I am a 40-something Latina novelist, screenwriter, and executive producer. Prior to this, I wore a number of hats, including: gallery girl, tarot-card reader, event planner, fundraiser, and entrepreneur. I was raised by my maternal grandparents in the solidly blue-collar world of South Brooklyn. I went to public school. I went to Brown. I started a business with my best friend. I made some money. I lost some money. I’ve lived a lot. When I turned 40 I finally found the courage to write down the stories that had weighed on my heart. I got into the Iowa Writers’ Workshop, blew up my whole life in New York, and moved to the land of tall corn to get my M.F.A. I wrote a novel called Olga Dies Dreaming, forthcoming from Flatiron Books, and am in the process of adapting it for television. I still live in Brooklyn—a place much changed, but so am I.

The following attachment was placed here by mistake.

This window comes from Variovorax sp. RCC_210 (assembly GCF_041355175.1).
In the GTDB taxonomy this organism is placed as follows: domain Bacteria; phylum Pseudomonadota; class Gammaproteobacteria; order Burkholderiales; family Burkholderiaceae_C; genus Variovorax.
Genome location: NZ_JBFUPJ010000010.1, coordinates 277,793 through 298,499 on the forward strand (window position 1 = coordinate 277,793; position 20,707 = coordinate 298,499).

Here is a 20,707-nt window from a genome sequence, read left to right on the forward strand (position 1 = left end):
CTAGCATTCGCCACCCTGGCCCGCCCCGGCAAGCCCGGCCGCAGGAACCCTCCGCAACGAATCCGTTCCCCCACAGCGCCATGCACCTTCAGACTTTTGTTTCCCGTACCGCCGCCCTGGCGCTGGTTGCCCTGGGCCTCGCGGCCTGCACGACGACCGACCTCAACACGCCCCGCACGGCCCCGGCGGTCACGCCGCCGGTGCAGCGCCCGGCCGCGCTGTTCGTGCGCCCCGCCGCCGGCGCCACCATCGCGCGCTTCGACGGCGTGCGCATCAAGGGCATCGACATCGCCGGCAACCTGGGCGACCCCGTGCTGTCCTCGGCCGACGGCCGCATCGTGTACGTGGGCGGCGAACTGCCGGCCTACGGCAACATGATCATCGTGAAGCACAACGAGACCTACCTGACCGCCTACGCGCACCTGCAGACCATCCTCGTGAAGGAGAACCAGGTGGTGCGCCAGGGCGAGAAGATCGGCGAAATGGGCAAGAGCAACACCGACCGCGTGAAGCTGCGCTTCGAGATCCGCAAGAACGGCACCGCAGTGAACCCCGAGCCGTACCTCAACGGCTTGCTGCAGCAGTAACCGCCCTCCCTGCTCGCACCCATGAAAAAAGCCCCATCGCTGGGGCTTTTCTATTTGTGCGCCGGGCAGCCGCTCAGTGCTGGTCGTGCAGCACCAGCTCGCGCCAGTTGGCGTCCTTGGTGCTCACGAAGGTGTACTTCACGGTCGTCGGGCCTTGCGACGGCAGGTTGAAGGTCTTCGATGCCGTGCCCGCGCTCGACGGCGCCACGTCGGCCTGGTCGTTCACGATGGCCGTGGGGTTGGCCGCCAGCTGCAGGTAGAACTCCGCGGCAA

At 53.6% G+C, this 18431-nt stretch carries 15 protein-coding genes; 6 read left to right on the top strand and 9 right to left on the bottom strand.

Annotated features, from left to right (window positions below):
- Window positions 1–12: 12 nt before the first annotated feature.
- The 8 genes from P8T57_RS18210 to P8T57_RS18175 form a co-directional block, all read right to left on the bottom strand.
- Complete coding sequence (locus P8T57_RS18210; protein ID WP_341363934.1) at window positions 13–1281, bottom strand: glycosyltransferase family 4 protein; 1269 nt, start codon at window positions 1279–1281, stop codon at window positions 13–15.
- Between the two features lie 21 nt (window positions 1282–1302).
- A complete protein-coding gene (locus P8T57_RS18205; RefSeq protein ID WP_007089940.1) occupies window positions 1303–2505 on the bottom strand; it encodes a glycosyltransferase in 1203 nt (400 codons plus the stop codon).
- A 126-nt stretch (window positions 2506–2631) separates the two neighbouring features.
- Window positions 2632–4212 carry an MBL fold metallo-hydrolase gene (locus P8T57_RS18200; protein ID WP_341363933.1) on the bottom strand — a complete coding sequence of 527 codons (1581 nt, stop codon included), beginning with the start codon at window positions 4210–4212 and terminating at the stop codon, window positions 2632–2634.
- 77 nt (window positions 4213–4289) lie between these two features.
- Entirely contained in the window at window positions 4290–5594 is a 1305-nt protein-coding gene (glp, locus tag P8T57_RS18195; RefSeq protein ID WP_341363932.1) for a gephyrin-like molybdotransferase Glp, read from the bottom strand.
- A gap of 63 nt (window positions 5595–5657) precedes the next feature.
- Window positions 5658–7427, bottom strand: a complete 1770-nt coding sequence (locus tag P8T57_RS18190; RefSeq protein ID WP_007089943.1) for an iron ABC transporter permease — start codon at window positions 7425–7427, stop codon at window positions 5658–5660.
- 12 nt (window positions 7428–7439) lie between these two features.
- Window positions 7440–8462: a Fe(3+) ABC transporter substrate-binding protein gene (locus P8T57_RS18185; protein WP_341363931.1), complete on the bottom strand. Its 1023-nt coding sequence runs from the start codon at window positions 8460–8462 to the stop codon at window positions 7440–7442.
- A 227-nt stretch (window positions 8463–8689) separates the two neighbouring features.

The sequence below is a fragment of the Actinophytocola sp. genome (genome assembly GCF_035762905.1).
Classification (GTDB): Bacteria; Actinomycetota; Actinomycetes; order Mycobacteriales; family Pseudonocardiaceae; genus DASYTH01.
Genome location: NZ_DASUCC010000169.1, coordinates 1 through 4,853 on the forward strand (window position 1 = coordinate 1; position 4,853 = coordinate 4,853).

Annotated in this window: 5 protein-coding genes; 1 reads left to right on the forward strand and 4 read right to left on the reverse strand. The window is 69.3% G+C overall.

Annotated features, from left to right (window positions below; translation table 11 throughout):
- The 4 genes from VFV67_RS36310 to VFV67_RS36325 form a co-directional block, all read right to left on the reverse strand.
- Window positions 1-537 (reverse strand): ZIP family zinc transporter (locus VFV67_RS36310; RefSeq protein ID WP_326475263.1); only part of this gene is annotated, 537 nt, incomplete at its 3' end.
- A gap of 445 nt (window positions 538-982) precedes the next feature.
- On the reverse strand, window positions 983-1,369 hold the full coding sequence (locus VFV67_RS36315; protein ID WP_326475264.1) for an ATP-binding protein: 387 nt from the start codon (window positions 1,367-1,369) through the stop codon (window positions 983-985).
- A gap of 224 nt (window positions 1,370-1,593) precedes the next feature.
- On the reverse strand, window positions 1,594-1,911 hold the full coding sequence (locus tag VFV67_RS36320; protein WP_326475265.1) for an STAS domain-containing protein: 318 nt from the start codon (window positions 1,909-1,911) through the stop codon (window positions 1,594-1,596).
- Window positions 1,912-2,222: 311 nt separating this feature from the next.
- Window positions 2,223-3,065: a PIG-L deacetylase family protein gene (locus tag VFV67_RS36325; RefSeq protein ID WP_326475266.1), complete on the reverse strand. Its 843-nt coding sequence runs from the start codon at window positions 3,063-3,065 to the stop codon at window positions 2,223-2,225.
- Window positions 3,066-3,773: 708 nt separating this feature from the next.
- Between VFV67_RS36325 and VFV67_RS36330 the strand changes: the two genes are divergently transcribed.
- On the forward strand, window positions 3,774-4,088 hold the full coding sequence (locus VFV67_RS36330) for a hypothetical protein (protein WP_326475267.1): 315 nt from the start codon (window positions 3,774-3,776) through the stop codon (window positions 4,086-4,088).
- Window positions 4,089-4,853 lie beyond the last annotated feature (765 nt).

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Brooklyn, Everywhere Xochitl Gonzalez
A native Brooklynite explores the many meanings of gentrification.
Across arts and culture, Latinos are suddenly claiming space in droves—and on our own terms.
Is the binary of “college or failure” preventing young people from living happier lives?
Americans want to be saved, not be the ones called upon to do the saving.
The strange questions one-man rule raises for Twitter users
How relationships have guided me through dark times